Position title: Assistant Professor, La Follette School of Public Affairs, UW–Madison
Website: Lauren Schmitz's website
I am an Assistant Professor at the La Follette School of Public Affairs. I earned my Ph.D. in Economics from the New School for Social Research an my M.S. in Human Genetics from the University of Michigan. In 2017, I received a K99/R00 Pathway to Independence Award from the National Institute on Aging (NIA) to examine social determinants of epigenetic processes related to aging and cognitive decline. In addition to the NIA, my research has been supported by the National Science Foundation, the Center for Retirement Research, the National Bureau of Economic Research, the Russell Sage Foundation, and the March of Dimes.
My research uses data and methods from economics, public health, and genomics to examine how social inequality erodes health at a molecular level and speeds up the aging process. I take a life course view of aging that considers how social disadvantage shapes health from the prenatal period into old age. To capture the interplay between our biology and our social circumstances, my work marries genetic and epigenetic data with data from population-based longitudinal studies and randomized control trials. I primarily use methods for learning causal effects to help identify policy targets that support quality of life and extend healthspan.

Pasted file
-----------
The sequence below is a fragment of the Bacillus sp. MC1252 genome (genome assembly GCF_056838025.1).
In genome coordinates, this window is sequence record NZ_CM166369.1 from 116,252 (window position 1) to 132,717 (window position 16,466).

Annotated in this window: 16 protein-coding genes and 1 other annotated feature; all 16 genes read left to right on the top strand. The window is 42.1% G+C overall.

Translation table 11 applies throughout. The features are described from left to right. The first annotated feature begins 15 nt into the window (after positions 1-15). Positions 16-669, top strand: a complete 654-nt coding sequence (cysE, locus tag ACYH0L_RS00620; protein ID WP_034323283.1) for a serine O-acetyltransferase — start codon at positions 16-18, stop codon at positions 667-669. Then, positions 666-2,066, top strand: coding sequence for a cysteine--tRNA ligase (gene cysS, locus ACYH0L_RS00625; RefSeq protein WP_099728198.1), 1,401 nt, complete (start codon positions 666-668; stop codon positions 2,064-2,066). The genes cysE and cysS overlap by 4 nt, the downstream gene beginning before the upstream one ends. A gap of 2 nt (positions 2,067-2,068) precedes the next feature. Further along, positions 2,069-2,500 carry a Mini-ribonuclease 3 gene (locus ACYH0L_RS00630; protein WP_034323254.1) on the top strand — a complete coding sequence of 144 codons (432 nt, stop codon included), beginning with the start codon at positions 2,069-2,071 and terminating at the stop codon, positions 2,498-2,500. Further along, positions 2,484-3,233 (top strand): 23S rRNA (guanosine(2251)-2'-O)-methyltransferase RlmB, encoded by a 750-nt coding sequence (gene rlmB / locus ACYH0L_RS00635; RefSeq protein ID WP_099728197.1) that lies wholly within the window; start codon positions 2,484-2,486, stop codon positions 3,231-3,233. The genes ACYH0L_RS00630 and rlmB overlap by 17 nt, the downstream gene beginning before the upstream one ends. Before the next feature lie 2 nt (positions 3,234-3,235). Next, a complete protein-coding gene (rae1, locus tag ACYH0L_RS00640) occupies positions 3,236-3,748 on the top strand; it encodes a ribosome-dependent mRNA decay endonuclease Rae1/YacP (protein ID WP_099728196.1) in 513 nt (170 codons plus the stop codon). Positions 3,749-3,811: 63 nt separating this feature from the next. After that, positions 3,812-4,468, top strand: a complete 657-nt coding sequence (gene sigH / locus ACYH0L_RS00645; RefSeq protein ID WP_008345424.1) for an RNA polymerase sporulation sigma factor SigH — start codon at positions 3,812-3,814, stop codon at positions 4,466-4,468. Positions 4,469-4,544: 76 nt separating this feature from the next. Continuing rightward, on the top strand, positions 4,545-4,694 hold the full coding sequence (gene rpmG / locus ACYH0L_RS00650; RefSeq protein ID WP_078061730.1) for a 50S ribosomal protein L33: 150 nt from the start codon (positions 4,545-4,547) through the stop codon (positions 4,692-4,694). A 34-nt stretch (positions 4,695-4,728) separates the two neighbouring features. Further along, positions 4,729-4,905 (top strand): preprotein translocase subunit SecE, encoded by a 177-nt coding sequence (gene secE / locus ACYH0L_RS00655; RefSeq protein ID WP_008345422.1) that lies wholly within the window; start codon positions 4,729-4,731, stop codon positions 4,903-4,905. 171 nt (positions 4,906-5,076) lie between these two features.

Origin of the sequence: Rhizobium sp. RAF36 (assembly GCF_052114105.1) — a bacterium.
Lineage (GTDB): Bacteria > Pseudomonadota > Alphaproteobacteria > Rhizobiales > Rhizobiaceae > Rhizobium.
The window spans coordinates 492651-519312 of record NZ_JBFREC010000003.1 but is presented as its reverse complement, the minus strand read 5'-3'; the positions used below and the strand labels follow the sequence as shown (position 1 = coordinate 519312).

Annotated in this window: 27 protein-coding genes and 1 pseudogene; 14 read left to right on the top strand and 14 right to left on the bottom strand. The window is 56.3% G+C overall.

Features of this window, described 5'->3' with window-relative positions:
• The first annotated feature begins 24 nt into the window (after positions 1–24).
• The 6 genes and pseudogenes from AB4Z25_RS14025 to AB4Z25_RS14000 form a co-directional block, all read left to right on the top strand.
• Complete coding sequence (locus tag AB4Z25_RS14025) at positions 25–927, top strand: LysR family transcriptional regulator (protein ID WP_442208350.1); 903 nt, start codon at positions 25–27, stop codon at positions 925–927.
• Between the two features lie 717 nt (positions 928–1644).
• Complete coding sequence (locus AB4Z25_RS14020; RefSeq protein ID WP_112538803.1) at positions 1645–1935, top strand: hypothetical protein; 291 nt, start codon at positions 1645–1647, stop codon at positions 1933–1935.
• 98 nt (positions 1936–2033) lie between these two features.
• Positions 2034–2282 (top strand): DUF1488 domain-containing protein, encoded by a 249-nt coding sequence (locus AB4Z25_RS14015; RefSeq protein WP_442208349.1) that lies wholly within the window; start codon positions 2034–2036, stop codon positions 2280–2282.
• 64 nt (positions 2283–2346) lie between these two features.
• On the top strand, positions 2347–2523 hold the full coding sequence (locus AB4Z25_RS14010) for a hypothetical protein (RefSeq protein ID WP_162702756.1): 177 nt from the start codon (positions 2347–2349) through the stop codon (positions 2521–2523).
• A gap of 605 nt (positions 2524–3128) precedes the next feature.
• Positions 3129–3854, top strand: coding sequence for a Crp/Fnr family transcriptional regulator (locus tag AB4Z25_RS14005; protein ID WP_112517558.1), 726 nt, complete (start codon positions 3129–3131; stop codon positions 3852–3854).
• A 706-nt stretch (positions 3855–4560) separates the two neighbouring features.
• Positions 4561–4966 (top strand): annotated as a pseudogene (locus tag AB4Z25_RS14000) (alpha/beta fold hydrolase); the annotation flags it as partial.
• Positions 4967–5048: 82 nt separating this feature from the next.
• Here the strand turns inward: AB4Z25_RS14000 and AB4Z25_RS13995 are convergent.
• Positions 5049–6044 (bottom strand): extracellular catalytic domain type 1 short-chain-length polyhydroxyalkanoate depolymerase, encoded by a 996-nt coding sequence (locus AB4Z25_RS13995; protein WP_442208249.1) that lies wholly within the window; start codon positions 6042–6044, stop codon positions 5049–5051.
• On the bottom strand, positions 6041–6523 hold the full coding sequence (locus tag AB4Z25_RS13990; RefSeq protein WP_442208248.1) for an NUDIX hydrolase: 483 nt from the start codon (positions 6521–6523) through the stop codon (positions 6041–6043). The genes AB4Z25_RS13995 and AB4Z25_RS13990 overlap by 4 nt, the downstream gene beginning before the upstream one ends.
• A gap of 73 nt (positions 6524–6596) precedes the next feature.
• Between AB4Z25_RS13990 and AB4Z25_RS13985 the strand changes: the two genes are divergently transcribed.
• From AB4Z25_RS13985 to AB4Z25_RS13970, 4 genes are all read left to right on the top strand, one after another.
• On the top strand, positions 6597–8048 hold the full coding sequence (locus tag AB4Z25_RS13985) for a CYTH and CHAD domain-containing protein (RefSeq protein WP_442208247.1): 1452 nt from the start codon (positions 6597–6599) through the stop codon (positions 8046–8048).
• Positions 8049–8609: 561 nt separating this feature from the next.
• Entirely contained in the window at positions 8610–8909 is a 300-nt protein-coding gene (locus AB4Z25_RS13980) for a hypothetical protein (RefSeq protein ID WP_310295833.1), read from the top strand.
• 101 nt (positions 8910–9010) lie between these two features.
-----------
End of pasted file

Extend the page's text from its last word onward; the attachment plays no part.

Population health and aging
Social determinants of health